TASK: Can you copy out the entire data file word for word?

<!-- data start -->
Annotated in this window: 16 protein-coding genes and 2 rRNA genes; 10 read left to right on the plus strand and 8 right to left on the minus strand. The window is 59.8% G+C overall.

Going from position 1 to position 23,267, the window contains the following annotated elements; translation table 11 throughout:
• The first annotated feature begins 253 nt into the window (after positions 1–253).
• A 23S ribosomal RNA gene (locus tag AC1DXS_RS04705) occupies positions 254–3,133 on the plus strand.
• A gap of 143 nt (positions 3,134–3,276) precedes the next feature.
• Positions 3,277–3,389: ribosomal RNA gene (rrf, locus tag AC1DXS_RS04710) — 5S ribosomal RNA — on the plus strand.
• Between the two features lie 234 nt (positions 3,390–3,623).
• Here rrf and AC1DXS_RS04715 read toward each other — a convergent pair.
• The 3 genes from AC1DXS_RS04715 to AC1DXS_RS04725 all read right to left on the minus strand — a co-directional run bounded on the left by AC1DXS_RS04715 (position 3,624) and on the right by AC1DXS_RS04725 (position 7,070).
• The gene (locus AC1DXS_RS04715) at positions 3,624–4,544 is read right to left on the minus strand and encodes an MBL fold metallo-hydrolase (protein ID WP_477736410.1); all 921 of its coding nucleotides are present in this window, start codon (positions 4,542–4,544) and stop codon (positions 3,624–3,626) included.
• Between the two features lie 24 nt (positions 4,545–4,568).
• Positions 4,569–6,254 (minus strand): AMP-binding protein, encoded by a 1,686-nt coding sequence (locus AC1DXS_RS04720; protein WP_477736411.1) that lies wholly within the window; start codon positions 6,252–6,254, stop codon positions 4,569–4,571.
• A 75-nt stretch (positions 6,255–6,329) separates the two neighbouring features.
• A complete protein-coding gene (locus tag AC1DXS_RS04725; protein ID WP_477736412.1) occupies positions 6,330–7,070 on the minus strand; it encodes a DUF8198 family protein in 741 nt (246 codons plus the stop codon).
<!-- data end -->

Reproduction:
Annotated in this window: 16 protein-coding genes and 2 rRNA genes; 10 read left to right on the plus strand and 8 right to left on the minus strand. The window is 59.8% G+C overall.

Going from position 1 to position 23,267, the window contains the following annotated elements; translation table 11 throughout:
• The first annotated feature begins 253 nt into the window (after positions 1–253).
• A 23S ribosomal RNA gene (locus tag AC1DXS_RS04705) occupies positions 254–3,133 on the plus strand.
• A gap of 143 nt (positions 3,134–3,276) precedes the next feature.
• Positions 3,277–3,389: ribosomal RNA gene (rrf, locus tag AC1DXS_RS04710) — 5S ribosomal RNA — on the plus strand.
• Between the two features lie 234 nt (positions 3,390–3,623).
• Here rrf and AC1DXS_RS04715 read toward each other — a convergent pair.
• The 3 genes from AC1DXS_RS04715 to AC1DXS_RS04725 all read right to left on the minus strand — a co-directional run bounded on the left by AC1DXS_RS04715 (position 3,624) and on the right by AC1DXS_RS04725 (position 7,070).
• The gene (locus AC1DXS_RS04715) at positions 3,624–4,544 is read right to left on the minus strand and encodes an MBL fold metallo-hydrolase (protein ID WP_477736410.1); all 921 of its coding nucleotides are present in this window, start codon (positions 4,542–4,544) and stop codon (positions 3,624–3,626) included.
• Between the two features lie 24 nt (positions 4,545–4,568).
• Positions 4,569–6,254 (minus strand): AMP-binding protein, encoded by a 1,686-nt coding sequence (locus AC1DXS_RS04720; protein WP_477736411.1) that lies wholly within the window; start codon positions 6,252–6,254, stop codon positions 4,569–4,571.
• A 75-nt stretch (positions 6,255–6,329) separates the two neighbouring features.
• A complete protein-coding gene (locus tag AC1DXS_RS04725; protein ID WP_477736412.1) occupies positions 6,330–7,070 on the minus strand; it encodes a DUF8198 family protein in 741 nt (246 codons plus the stop codon).